Office: McKenna 221
Beverly Weber's research and teaching interests include the intersections of race, gender, and migration in Germany and Europe; comparative studies of racialization; digital activism; contemporary visual cultures; contemporary German literature and culture; and Islam in Europe. Her interdisciplinary work is informed by transnational feminist cultural studies frameworks, with a current focus on theories of precarity and intimacy; and incorporates analysis of popular media, literature, and film.
Her first book, Violence and Gender in the “New” Europe: Islam in German Culture, examines how current thinking about Islam and gender violence prohibits the intellectual inquiry necessary to act against a range of forms of violence. It then analyzes ways in which Muslim women participate in the public sphere by thematizing violence in literature, art, and popular media.
Her current project explores the entanglements of racialized histories and European discourses of rights in contemporary culture. She is also working on another project with Maria Stehle examining representations of intimacy and Europeanness in contemporary film.
She received a PhD in Comparative Literature and a graduate certificate in Women's Studies at the University of Massachusetts Amherst; MA degrees in Comparative Literature and German from the Pennsylvania State University; and a BA with majors in English and German from Gustavus Adolphus College.
Violence and Gender in the "New" Europe: Islam in German Culture. New York: Palgrave, 2013.
“Kübra Gümüsay, Muslim Digital Feminism and the Politics of Visuality in Germany.” Feminist Media Studies. October 2015. Forthcoming.
“Islam, Feminism, and Agency in Germany Today.” Contesting Feminisms: Gender and Islam in Asia. Ed. Huma Ghosh. Syracuse, NY: Syracuse University Press. 2015. 251-269. 2015. In press.
“Precarious Intimacies and Yoko Tawada’s Europe.” Journal of the Critical Ethnic Studies Association. 1.2 (2015). In press.
“Freedom from Violence, Freedom to Make the World: Muslim Women’s Memoirs, Gendered Violence, and Voices for Change in Germany.” Women in German Yearbook. Eds. Katharina Gerstenberger and Patricia Anne Simpson. Vol. 25. Lincoln: University of Nebraska Press, 2009. 199-222.
“Beyond the Culture Trap: Teleopoeisis, Immigrant Women and New Subjectivities.” Women in German Yearbook. Vol. 21. Eds. Helga Kraft and Marjorie Gelus. Lincoln: University of Nebraska Press, 2005. 16 – 38.
“A Literature of Theory: Christa Wolf’s Kassandra Lectures as Feminist Anti-Poetics.” German Quarterly 74.3 (2001): 259-279. Co-authored with Thomas Beebee.
German Studies, University of Colorado Boulder
Emily Frazier-Rath. In Progress.
Comparative Literature, University of Colorado Boulder
Petra Landfester. “How Should a Body Move: Turkish German Claims to Recognition in Architecture, Film and Literature.” 2012.
Kathryn Ficke. “Tracing an Absence of Jewish Survivors in DEFA Film, 1959 – 1965.” 2015.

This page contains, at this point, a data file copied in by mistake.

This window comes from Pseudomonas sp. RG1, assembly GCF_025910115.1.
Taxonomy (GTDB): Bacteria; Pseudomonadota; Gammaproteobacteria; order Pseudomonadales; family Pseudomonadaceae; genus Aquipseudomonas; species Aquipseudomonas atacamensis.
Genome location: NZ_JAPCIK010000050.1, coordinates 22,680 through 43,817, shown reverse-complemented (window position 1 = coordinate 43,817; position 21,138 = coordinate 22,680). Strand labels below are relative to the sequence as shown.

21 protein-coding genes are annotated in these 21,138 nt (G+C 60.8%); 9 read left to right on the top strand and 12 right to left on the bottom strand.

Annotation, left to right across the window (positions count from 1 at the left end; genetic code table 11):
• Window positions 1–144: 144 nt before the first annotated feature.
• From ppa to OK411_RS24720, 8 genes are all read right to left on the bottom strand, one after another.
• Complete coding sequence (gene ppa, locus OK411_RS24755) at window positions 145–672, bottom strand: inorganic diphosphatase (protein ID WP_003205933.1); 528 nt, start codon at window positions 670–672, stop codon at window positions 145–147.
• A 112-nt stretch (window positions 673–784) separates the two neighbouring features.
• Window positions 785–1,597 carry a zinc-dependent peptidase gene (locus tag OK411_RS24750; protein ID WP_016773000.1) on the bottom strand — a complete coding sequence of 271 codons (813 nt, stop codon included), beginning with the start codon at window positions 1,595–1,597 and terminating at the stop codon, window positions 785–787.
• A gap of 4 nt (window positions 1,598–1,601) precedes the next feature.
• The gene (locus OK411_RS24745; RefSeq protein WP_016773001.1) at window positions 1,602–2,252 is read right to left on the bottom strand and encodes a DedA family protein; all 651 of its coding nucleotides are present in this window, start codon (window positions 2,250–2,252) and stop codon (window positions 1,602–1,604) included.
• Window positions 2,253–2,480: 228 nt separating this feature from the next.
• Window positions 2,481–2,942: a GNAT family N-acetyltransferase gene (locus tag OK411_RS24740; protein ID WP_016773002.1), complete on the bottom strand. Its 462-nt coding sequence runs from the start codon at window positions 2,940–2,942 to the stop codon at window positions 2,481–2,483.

Annalise Stovall. “FEMEN and Muslimah Pride: Locating Muslim Women in a German Landscape.” 2015.
Melissa McCormick. “Postmodernism, Post‐Marxism, and Mass Media in Aras Ören’s Berlin Savignyplatz.” 2014.
Dillon Clayton. “Same-Sex Marriage and Germany: The Politics Surrounding Progressive Civil Rights Activism.” 2014.
Derek Taylor. “From Follower to Determiner: Ullrich Krause’s Emancipation within Oppressive Reality.” 2013.
Otha Barrow. “Reasserting Western Dominance: The Subjugating Discourse on Afghani Women.” 2013.
Marni Spott. “Racializing Islam: The Conceptualization of Race, Religion and Culture in Contemporary Germany.” 2012.
Katharina Carstens. “‘Spielt weiter, spielt doch weiter!’ Phantasien als kindliche Auseinandersetzung mit traumatischen Erlebnissen am Beispiel von Ilse Aichingers Die größere Hoffnung.” 2012.
Andrew Maurer. “The Once and Future Site of the US Embassy Berlin. A Discursive Analysis of Planning, Negotiation, and Reception.” 2011.
Damon Roberts. “The Politics of Comedy: The Stand-up Comedy of Serdar Somuncu.” 2010.
Emily Utzerath. “Visibility and Normalization of Anti-Semitism and Islamophobia in Germany’s Public Sphere.” 2010.
Christina Herrmann. “The Iranian Dilemma of Displacement and Suspension in German Literature.” 2010.
Petra Watzke. “‘Howgh, ich habe gesprochen!’ German Literary Representations of Native American Ritual and Religion.” 2009.
Caitlyn Zimmer, Women and Gender Studies. “The Portrayal of Queer Subjectivity in German Vampire Film.” 2014.
Lynnette Schweimler, International Affairs. “Human Rights Violations in Policies, Procedures, and Cases of Sexual Orientation Based Asylum Claims in Western Europe.” 2012.
Nathan Roberson, International Affairs. “Remaking French Public Policy: How Rethinking the Hijab Debate Brings Us Closer to Equality.” 2011.
Allison Gibbs, International Affairs. “The Bundeswehr in Afghanistan: A Test of Germany’s Strategic Culture.” 2010.